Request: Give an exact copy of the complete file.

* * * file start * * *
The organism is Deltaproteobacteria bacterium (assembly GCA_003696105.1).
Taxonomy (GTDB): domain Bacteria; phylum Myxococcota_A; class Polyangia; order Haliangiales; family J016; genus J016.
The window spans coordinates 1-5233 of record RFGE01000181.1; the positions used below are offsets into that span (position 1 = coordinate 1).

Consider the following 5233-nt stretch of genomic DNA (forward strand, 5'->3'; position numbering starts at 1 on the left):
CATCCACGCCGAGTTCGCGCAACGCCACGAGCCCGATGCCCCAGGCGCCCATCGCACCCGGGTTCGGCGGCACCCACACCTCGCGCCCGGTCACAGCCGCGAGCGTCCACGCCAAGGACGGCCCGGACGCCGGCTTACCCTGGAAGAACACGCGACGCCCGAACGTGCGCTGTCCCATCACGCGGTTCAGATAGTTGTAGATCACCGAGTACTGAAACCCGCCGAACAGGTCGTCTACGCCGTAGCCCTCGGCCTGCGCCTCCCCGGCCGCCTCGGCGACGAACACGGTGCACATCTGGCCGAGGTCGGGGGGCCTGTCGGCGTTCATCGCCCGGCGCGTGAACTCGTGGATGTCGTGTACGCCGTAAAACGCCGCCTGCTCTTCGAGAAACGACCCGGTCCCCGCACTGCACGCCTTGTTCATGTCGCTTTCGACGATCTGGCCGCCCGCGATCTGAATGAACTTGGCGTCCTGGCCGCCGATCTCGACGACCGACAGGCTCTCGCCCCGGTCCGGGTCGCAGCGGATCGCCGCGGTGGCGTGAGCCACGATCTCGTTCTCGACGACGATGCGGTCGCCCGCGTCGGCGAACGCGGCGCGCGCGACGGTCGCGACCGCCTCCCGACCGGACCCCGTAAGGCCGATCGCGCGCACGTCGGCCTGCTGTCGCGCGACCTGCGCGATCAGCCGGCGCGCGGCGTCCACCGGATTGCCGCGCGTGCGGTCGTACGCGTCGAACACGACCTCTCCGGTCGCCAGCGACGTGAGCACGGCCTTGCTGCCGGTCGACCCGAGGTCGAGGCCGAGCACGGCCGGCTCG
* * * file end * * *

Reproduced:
The organism is Deltaproteobacteria bacterium (assembly GCA_003696105.1).
Taxonomy (GTDB): domain Bacteria; phylum Myxococcota_A; class Polyangia; order Haliangiales; family J016; genus J016.
The window spans coordinates 1-5233 of record RFGE01000181.1; the positions used below are offsets into that span (position 1 = coordinate 1).

Consider the following 5233-nt stretch of genomic DNA (forward strand, 5'->3'; position numbering starts at 1 on the left):
CATCCACGCCGAGTTCGCGCAACGCCACGAGCCCGATGCCCCAGGCGCCCATCGCACCCGGGTTCGGCGGCACCCACACCTCGCGCCCGGTCACAGCCGCGAGCGTCCACGCCAAGGACGGCCCGGACGCCGGCTTACCCTGGAAGAACACGCGACGCCCGAACGTGCGCTGTCCCATCACGCGGTTCAGATAGTTGTAGATCACCGAGTACTGAAACCCGCCGAACAGGTCGTCTACGCCGTAGCCCTCGGCCTGCGCCTCCCCGGCCGCCTCGGCGACGAACACGGTGCACATCTGGCCGAGGTCGGGGGGCCTGTCGGCGTTCATCGCCCGGCGCGTGAACTCGTGGATGTCGTGTACGCCGTAAAACGCCGCCTGCTCTTCGAGAAACGACCCGGTCCCCGCACTGCACGCCTTGTTCATGTCGCTTTCGACGATCTGGCCGCCCGCGATCTGAATGAACTTGGCGTCCTGGCCGCCGATCTCGACGACCGACAGGCTCTCGCCCCGGTCCGGGTCGCAGCGGATCGCCGCGGTGGCGTGAGCCACGATCTCGTTCTCGACGACGATGCGGTCGCCCGCGTCGGCGAACGCGGCGCGCGCGACGGTCGCGACCGCCTCCCGACCGGACCCCGTAAGGCCGATCGCGCGCACGTCGGCCTGCTGTCGCGCGACCTGCGCGATCAGCCGGCGCGCGGCGTCCACCGGATTGCCGCGCGTGCGGTCGTACGCGTCGAACACGACCTCTCCGGTCGCCAGCGACGTGAGCACGGCCTTGCTGCCGGTCGACCCGAGGTCGAGGCCGAGCACGGCCGGCTCG